The membrane bioreactor (MBR) at the Traverse City Regional Wastewater Treatment Plant has experienced sudden and unpredictable periods of substantial permeability decline since 2011. Early observations detected irregularly-shaped Gram-positive bacteria that correlated with plant upsets. Use of biomolecular techniques, such as DNA sequencing of laboratory isolates and the mixed liquor microbial community, and fluorescent in situ hybridization, identified the dispersed organisms as members of the genus Staphylococcus. However, Staphylococcus species were consistently present during normal operation and therefore were more likely to be an indicator of the upset, not the cause. The results suggest that these microorganisms are responding to specific influent wastewater constituents. We chemically analysed seven mixed liquor samples from periods of permeability decline in 2017 and 2018, and four samples from a period of normal operation. During upset conditions, the total carbohydrate content exceeded that of normal operation by 40%. Additionally, mixed liquor calcium concentrations were 65% above normal during the upset in 2017. It is hypothesized and supported through multivariate statistical analysis and estimation of specific resistance to filtration values that a calcium-intermediated polymer bridging mechanism with extracellular polymeric substance constituents is a major contributor to fouling and permeability disruptions in the Traverse City MBR.

  • This study investigated fouling drivers at a full-scale MBR plant experiencing an unexplainable problem over many years.

  • The study unraveled multiple hypotheses, both chemical and biological in nature.

  • Evidence for the drivers of permeability problems points to non-domestic sources.

  • Chemical monitoring was initiated, and specific tools were used to enhance the plant's ability to detect impending upsets.

Membrane bioreactors (MBRs) have become increasingly popular in wastewater treatment practice since the end of the 20th century. They combine the biological processes of activated sludge and liquid–solid separation through size exclusion by a membrane to remove wastewater pollutants and produce a high-quality effluent (Meng et al. 2017). MBR technology has been increasingly implemented in wastewater treatment plants throughout China, Europe and the United States because of its inherent benefits, such as an easily controllable solids retention time, ammonia reduction capacity and enhanced biological phosphorus removal potential (Lesjean et al. 2002; Meng et al. 2017). One such MBR plant of particular interest is the Traverse City Regional Wastewater Treatment Plant (TCRWWTP) located in northern Michigan.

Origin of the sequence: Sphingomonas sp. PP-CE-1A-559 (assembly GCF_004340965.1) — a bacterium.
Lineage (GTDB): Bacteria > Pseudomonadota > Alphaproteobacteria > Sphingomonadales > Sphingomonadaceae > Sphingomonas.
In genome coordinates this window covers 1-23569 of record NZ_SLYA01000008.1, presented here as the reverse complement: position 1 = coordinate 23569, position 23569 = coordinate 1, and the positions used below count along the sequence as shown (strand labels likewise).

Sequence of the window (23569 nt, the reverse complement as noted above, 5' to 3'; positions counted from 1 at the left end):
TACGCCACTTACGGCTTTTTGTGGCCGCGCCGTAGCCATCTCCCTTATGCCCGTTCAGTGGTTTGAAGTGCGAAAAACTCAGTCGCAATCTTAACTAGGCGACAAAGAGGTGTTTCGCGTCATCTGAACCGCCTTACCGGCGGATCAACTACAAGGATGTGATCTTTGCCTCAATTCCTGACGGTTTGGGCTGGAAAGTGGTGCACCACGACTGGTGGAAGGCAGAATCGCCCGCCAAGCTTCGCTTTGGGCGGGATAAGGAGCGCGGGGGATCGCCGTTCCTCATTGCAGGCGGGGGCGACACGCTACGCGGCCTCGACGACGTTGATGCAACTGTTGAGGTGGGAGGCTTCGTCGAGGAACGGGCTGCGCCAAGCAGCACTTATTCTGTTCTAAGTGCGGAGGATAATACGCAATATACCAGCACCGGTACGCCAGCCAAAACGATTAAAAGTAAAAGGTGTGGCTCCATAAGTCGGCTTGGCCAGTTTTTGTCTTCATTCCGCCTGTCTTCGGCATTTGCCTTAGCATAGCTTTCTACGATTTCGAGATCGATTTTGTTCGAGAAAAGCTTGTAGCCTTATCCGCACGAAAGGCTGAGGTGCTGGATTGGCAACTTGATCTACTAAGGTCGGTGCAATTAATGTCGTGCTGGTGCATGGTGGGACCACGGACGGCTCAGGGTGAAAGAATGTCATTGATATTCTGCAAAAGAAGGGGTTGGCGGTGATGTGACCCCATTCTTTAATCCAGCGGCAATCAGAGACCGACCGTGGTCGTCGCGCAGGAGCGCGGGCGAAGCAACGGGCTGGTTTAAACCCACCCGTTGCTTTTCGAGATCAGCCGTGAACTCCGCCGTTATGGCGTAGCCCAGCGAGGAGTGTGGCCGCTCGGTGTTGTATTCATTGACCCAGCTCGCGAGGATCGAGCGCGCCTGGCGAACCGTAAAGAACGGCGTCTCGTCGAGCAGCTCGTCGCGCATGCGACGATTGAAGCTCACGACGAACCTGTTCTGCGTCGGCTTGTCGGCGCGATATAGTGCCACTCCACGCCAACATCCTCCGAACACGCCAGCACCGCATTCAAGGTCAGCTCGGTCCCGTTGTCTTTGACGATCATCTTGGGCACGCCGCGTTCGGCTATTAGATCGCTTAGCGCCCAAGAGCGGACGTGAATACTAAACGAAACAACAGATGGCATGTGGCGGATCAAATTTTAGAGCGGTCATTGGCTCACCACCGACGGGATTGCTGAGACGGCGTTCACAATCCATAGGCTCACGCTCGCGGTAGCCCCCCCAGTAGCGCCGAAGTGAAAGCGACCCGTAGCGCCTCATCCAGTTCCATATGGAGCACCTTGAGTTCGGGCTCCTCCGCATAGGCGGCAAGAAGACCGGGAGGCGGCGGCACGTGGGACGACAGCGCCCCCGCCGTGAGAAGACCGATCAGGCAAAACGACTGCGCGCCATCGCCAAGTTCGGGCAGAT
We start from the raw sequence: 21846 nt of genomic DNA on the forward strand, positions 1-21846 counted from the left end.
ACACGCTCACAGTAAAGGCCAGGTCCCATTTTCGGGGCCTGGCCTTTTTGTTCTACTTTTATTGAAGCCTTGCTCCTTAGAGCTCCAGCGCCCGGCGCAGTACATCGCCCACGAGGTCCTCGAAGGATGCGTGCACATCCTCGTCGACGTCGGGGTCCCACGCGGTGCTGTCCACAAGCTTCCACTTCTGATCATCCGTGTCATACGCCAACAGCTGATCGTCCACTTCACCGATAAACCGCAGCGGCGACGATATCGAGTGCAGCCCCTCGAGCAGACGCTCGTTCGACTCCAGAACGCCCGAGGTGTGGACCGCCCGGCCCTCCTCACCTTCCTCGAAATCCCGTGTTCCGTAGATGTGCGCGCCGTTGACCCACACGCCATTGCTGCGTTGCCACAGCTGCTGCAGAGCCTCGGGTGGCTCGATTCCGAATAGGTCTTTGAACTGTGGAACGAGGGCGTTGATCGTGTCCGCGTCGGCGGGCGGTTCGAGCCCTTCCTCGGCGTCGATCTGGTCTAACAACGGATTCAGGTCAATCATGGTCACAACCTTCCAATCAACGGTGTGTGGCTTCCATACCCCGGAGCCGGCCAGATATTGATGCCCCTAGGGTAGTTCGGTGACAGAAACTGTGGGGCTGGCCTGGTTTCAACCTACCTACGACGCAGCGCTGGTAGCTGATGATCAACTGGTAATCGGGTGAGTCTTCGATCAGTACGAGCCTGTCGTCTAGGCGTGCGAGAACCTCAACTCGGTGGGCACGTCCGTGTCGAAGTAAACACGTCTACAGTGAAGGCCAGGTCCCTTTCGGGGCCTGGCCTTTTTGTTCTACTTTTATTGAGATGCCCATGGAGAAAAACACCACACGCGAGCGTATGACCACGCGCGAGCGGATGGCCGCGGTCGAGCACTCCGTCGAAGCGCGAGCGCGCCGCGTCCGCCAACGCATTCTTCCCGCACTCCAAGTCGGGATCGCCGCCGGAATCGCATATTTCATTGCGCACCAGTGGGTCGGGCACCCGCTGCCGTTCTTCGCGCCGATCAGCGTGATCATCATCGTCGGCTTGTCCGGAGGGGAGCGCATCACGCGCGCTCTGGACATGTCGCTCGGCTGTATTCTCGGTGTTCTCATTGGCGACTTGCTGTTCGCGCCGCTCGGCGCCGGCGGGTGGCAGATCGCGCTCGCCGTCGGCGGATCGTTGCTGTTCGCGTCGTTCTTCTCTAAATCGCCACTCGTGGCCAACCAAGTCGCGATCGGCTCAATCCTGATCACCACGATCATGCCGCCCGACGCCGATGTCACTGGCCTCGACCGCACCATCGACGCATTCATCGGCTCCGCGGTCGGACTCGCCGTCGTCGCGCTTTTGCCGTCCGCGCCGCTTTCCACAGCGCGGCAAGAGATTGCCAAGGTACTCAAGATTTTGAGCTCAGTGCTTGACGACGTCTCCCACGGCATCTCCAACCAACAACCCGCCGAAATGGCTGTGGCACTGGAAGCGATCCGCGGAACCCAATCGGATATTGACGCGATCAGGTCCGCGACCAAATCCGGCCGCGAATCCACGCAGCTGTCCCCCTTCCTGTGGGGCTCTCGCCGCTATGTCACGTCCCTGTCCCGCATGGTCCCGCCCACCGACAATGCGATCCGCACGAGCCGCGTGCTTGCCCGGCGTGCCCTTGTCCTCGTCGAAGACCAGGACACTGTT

Completed in 2004, TCRWWTP is one of the first plants in the world to operate an MBR at continuous flow and at significant scale (32,000 m3/day). The plant at Traverse City serves a wide array of customers, from municipal (90–95%) to industrial (5–10%). The TCRWWTP consists of screening/grit removal, primary clarification and MBR activated sludge followed by UV disinfection. Mean cell residence time is seasonally varied to promote nitrification (5–15 days), and the mixed liquor suspended solids (MLSS) inventory ranges from 1.50 to 8.50 g/L. Secondary effluent is discharged to Boardman Lake, which ultimately drains into the Grand Traverse Bay on northern Lake Michigan. Waste activated sludge (WAS) is thickened in a gravity belt concentrator and combined with primary sludge prior to anaerobic digestion. Digested sludge thickening and storage facilities are provided, and digested sludge is land applied.

Prior to 2011, marking nearly eight years of operation, the MBR operational parameters, permeability and transmembrane pressure (TMP) had a standard and reproducible differential throughout 12-min permeation cycles (Blair 2012). In 2011, the treatment plant experienced a sudden and substantial membrane fouling event – unexpected, rapid decline in membrane permeability and TMP that increased throughout the permeation cycle, and an exponential increase in time-to-filter (TTF). Plant operators observed a characteristic slimy coating on the membrane surfaces, as well as increased counts of globular zoogloeal organisms during and after the plant upset. A third-party review of sludge samples in 2011 revealed substantially increased amounts of dispersed bacteria (Blair 2012). Moreover, these bacteria were Gram-positive – an unusual characteristic for municipal mixed liquors, which normally contain much higher Gram-negative populations (Jenkins et al. 2004)—and had an irregular bent rod morphology that plant operators termed comma-shaped. Membrane upsets have persisted periodically since 2011, occurring once or twice a year at random times (see Table SI-I in the Supplementary Information for full timeline of events). TCRWWTP has been able to manage these events with increased ferric dosing, recovery cleans, air scouring and relaxation or backpulsing of the membrane, although the duration and magnitude of upsets continues to be difficult to predict and makes preparation unrealistic. Plant staff initially hypothesized that permeability decline was directly related to the dispersed bacteria population that appeared based on observations of mixed liquor microbiology and measurement of biocake resistance on the membrane surface (Blair 2012). This paper relays the experimental and evaluative process that ensued to evaluate their assertion.